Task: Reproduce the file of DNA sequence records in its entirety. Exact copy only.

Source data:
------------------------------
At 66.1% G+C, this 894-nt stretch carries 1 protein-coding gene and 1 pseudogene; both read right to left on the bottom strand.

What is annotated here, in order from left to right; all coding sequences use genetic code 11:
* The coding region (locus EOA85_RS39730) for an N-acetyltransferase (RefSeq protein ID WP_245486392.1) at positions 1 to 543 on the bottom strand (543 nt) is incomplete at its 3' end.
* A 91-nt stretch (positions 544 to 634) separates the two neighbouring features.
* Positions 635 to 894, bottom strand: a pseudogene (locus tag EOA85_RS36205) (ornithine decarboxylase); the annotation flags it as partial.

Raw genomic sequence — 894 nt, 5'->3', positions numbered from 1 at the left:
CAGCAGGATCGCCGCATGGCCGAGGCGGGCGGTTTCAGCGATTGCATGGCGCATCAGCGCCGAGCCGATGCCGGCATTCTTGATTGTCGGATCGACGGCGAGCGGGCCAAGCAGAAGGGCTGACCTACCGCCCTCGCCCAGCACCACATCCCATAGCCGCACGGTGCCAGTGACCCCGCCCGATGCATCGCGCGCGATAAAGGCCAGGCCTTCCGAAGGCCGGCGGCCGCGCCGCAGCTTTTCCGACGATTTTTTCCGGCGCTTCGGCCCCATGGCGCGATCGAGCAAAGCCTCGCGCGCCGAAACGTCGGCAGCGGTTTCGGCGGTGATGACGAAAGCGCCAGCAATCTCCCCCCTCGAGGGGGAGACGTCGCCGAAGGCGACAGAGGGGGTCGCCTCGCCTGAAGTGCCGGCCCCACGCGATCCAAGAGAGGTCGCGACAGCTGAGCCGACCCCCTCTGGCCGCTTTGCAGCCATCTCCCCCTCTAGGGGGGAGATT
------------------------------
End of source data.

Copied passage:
At 66.1% G+C, this 894-nt stretch carries 1 protein-coding gene and 1 pseudogene; both read right to left on the bottom strand.

What is annotated here, in order from left to right; all coding sequences use genetic code 11:
* The coding region (locus EOA85_RS39730) for an N-acetyltransferase (RefSeq protein ID WP_245486392.1) at positions 1 to 543 on the bottom strand (543 nt) is incomplete at its 3' end.
* A 91-nt stretch (positions 544 to 634) separates the two neighbouring features.
* Positions 635 to 894, bottom strand: a pseudogene (locus tag EOA85_RS36205) (ornithine decarboxylase); the annotation flags it as partial.

Raw genomic sequence — 894 nt, 5'->3', positions numbered from 1 at the left:
CAGCAGGATCGCCGCATGGCCGAGGCGGGCGGTTTCAGCGATTGCATGGCGCATCAGCGCCGAGCCGATGCCGGCATTCTTGATTGTCGGATCGACGGCGAGCGGGCCAAGCAGAAGGGCTGACCTACCGCCCTCGCCCAGCACCACATCCCATAGCCGCACGGTGCCAGTGACCCCGCCCGATGCATCGCGCGCGATAAAGGCCAGGCCTTCCGAAGGCCGGCGGCCGCGCCGCAGCTTTTCCGACGATTTTTTCCGGCGCTTCGGCCCCATGGCGCGATCGAGCAAAGCCTCGCGCGCCGAAACGTCGGCAGCGGTTTCGGCGGTGATGACGAAAGCGCCAGCAATCTCCCCCCTCGAGGGGGAGACGTCGCCGAAGGCGACAGAGGGGGTCGCCTCGCCTGAAGTGCCGGCCCCACGCGATCCAAGAGAGGTCGCGACAGCTGAGCCGACCCCCTCTGGCCGCTTTGCAGCCATCTCCCCCTCTAGGGGGGAGATT